ICTs, are a learning revolution that has given rise to the learning economy, learning Organizations, life-long learning (ILO, 2001; UN, 1998).Accordingly, individuals, firms, and countries are able to create wealth and obtain access to wealth in proportion to their capacity to learn (Lundvall, 1996; Drucker 1993). Not only does this technological change create new demands for learning and raise the bar for skills to function in the workplace, but it also offers novel and powerful new pedagogies for learning and creativity. It has increasingly ignited the zeal of getting training and knowledge among public officers in a bid to cope with the new demands of performing public service. In addition, it is becoming compulsory for every public servant to undergo IT training as pre-qualification for securing job in both public and private sector. Therefore, this increases their capacity to accessing information and knowledge with dramatic increase in the power and speed to access, process, adapt, and organize information. This, in turn, has accelerated learning, innovation, and knowledge creation and dissemination. This is acknowledged by (kirkman 2002) who noted that, the impact of ICT on these attributes may be in its infancy, since ICT is still undergoing revolutionary change, and much of these technologies are yet to diffuse to the majority of mankind.
Constrictions to successful application of information communication technologies (ICTs) in Administrative governance in Nigeria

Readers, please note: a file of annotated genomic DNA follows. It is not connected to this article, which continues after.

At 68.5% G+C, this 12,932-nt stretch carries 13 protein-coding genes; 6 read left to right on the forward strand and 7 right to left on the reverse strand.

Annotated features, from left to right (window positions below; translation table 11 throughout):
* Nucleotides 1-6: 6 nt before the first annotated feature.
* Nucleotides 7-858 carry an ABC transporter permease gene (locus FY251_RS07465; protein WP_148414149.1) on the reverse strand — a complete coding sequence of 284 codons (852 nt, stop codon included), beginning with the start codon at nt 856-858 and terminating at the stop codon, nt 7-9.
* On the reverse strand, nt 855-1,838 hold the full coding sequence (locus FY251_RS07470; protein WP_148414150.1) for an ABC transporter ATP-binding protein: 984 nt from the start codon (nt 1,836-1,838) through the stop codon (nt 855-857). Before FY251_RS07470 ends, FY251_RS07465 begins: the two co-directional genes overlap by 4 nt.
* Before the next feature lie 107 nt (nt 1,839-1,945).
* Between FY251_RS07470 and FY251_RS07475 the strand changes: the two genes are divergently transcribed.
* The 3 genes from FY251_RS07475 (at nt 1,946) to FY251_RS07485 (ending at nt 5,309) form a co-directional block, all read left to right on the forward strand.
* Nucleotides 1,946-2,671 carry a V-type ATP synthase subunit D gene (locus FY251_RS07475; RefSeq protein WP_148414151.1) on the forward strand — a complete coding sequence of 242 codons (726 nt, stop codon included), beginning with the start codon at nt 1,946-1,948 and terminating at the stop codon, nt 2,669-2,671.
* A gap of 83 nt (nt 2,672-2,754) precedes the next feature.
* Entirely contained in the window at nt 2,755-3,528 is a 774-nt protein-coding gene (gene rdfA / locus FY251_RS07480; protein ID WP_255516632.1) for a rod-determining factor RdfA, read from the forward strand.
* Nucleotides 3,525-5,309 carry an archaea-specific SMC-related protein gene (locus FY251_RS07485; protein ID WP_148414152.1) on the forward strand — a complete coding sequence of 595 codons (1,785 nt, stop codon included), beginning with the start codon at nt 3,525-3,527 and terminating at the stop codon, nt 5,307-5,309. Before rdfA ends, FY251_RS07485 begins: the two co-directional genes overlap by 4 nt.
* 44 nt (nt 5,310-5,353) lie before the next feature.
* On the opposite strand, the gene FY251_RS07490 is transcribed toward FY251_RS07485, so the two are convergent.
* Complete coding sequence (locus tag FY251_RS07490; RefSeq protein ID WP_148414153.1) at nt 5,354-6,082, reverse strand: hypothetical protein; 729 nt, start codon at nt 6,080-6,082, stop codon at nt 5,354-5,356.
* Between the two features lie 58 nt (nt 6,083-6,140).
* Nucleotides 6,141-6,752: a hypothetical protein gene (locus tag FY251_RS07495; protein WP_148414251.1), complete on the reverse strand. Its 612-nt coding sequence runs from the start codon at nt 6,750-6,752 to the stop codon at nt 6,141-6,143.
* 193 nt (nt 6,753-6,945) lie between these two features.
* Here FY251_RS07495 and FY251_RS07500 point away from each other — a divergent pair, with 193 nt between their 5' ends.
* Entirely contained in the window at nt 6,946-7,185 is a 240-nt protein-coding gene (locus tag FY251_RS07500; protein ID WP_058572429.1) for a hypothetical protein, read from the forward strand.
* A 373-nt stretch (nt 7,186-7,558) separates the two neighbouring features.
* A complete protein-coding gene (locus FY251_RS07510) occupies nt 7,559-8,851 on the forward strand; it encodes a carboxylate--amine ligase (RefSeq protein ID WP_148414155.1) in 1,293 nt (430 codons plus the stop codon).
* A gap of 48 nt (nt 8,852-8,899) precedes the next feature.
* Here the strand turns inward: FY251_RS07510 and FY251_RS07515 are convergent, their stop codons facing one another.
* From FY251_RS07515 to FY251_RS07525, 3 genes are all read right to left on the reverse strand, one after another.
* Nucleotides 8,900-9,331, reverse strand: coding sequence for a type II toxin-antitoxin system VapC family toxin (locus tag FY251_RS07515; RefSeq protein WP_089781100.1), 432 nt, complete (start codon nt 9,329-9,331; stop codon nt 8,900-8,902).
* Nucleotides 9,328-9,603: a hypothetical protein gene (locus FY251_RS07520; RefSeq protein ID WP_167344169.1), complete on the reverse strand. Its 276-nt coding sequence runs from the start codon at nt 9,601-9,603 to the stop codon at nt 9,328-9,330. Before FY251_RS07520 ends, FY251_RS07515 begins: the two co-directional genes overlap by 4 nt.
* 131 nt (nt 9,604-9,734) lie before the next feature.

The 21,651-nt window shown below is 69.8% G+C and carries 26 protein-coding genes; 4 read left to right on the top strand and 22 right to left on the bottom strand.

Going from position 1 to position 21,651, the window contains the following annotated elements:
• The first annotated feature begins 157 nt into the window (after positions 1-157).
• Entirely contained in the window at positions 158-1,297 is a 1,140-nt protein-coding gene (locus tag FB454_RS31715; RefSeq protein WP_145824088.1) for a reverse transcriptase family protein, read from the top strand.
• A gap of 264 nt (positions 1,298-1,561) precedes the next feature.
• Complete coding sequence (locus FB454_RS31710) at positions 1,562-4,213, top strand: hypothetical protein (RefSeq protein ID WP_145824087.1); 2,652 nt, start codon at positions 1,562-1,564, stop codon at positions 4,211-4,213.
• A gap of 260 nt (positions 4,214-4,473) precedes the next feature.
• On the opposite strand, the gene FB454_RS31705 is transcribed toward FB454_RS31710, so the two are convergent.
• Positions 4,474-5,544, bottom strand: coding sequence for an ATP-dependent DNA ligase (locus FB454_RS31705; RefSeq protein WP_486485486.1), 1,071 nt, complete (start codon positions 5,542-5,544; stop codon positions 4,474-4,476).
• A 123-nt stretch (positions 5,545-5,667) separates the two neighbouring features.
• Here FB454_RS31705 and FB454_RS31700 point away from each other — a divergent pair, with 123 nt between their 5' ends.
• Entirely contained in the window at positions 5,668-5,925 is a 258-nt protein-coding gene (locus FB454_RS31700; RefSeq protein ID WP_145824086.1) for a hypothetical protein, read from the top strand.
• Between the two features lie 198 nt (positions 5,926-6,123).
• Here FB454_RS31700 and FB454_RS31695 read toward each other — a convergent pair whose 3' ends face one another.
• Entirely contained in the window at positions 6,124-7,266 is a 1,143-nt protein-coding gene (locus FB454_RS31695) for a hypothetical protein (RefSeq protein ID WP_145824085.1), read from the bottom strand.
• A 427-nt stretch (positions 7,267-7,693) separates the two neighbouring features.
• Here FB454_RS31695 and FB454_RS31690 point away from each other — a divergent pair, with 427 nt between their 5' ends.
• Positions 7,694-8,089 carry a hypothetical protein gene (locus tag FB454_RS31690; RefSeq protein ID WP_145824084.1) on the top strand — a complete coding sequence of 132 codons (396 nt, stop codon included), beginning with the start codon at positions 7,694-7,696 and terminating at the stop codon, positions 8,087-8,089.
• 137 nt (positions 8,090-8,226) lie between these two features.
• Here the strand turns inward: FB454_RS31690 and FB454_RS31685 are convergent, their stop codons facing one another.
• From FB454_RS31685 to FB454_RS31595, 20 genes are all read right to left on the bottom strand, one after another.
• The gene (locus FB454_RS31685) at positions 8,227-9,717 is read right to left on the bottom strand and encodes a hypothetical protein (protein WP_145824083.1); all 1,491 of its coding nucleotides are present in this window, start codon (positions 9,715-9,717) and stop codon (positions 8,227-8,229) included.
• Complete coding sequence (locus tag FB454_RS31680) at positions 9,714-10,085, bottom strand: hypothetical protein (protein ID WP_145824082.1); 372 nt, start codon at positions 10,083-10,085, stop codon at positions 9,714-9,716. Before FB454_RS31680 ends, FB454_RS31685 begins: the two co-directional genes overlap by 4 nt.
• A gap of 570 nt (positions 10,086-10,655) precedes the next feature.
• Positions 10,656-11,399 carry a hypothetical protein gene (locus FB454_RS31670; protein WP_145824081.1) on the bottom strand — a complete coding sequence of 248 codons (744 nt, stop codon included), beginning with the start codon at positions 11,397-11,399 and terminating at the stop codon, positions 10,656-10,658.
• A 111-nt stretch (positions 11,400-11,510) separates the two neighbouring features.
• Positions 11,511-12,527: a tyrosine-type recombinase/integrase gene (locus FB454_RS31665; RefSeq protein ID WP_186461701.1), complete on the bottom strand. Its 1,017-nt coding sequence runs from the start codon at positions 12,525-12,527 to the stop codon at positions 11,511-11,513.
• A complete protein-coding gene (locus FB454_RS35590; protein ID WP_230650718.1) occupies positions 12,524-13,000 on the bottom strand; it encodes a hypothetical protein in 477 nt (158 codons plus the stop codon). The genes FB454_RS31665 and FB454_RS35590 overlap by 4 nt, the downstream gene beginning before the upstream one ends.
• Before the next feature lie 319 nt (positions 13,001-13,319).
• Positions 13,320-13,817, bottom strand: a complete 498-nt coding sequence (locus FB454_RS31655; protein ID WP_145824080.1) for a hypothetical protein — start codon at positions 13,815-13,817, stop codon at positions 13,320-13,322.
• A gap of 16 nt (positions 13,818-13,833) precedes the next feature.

There is no doubt that e-government initiative as a tool for administrative governance in Nigeria is heralded as the new way for improving service delivery but threatened. As Heeks (2003) notes, the implementations of e-government in developing countries fall, with 35% being classified as total failures and 50% as partial failures. This is a challenge and a disturbing fact for a developing country like Nigeria that has lots of limitations. As such critical issues have to be addressed in order to scale up more convenient user- friendly and wider application of e-government initiative in public service. The area of interest that deserves urgent attention and political commitment revolves on the following issues; political will, infrastructure, skills, change, public confidence and dependence. The challenge of leadership and political willingness is greatly a variable deterring e-government initiative in reforming public administration. Like other developing Nations, political influence, and accountability are threats facing the management of e-government in public sector of Nigeria. This condition is supported by Ciborra (2005) views that hold that the notion of e-government on its own is not suited for developing countries to obtain the associated benefits; and that instead political and social changes are required alongside the implementation of electronic mediums. He adds, where failures due to governance breakdown, corruption, rent seeking, distortions in markets and the absence of democracy are addressed before e-government can be implemented within it. The willingness of public officer mangers -and leaders is key factor in every new initiative such as e-government. Given the complex process, high costs, risks and challenges, public organisation as well as their leaders have resisted e-government initiatives due to ignorance. policy issues and obsolete rules and regulations. Therefore, Ndou (2004) maintains that leadership is necessary before, during and after project implementation. Besides, the leader is required during implementation of e-government initiatives to manage change and provide of feasibility and adaptability of the programme, (McClure (2001)argues that top leadership involvement and clear lines of accountability for making management improvements are critical to overcoming organisations natural resistance to change, marshalling the resources needed to improve management and building and maintaining the organisation wide commitment to new ways of doing government, The leadership of governments in Nigeria have not demonstrated sufficient commitments to development of e-government as the federal government and few state governments are still at the stage of having web presence only.